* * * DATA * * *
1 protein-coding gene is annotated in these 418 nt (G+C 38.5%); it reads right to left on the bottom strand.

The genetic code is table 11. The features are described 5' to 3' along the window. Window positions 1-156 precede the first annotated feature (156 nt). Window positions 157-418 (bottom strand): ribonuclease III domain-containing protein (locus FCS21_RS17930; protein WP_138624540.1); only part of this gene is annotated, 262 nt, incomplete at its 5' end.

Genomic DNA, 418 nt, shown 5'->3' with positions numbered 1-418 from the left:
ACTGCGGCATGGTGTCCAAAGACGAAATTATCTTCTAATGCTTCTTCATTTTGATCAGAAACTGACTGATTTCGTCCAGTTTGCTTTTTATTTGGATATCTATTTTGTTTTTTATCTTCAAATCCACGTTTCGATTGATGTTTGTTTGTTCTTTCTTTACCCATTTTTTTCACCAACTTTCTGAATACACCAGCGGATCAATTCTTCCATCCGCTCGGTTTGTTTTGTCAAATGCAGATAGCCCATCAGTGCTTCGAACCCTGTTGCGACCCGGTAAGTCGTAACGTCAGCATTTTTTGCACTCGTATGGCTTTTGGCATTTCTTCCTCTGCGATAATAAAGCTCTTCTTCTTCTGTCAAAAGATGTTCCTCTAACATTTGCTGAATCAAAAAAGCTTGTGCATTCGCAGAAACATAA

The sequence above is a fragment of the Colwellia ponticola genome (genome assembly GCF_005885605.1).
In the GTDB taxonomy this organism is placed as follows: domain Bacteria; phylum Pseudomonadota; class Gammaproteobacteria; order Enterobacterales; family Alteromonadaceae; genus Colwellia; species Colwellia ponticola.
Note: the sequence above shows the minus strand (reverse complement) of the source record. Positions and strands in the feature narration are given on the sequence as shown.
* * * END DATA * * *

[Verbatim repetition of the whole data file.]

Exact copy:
1 protein-coding gene is annotated in these 418 nt (G+C 38.5%); it reads right to left on the bottom strand.

The genetic code is table 11. The features are described 5' to 3' along the window. Window positions 1-156 precede the first annotated feature (156 nt). Window positions 157-418 (bottom strand): ribonuclease III domain-containing protein (locus FCS21_RS17930; protein WP_138624540.1); only part of this gene is annotated, 262 nt, incomplete at its 5' end.

Genomic DNA, 418 nt, shown 5'->3' with positions numbered 1-418 from the left:
ACTGCGGCATGGTGTCCAAAGACGAAATTATCTTCTAATGCTTCTTCATTTTGATCAGAAACTGACTGATTTCGTCCAGTTTGCTTTTTATTTGGATATCTATTTTGTTTTTTATCTTCAAATCCACGTTTCGATTGATGTTTGTTTGTTCTTTCTTTACCCATTTTTTTCACCAACTTTCTGAATACACCAGCGGATCAATTCTTCCATCCGCTCGGTTTGTTTTGTCAAATGCAGATAGCCCATCAGTGCTTCGAACCCTGTTGCGACCCGGTAAGTCGTAACGTCAGCATTTTTTGCACTCGTATGGCTTTTGGCATTTCTTCCTCTGCGATAATAAAGCTCTTCTTCTTCTGTCAAAAGATGTTCCTCTAACATTTGCTGAATCAAAAAAGCTTGTGCATTCGCAGAAACATAA

The sequence above is a fragment of the Colwellia ponticola genome (genome assembly GCF_005885605.1).
In the GTDB taxonomy this organism is placed as follows: domain Bacteria; phylum Pseudomonadota; class Gammaproteobacteria; order Enterobacterales; family Alteromonadaceae; genus Colwellia; species Colwellia ponticola.
Note: the sequence above shows the minus strand (reverse complement) of the source record. Positions and strands in the feature narration are given on the sequence as shown.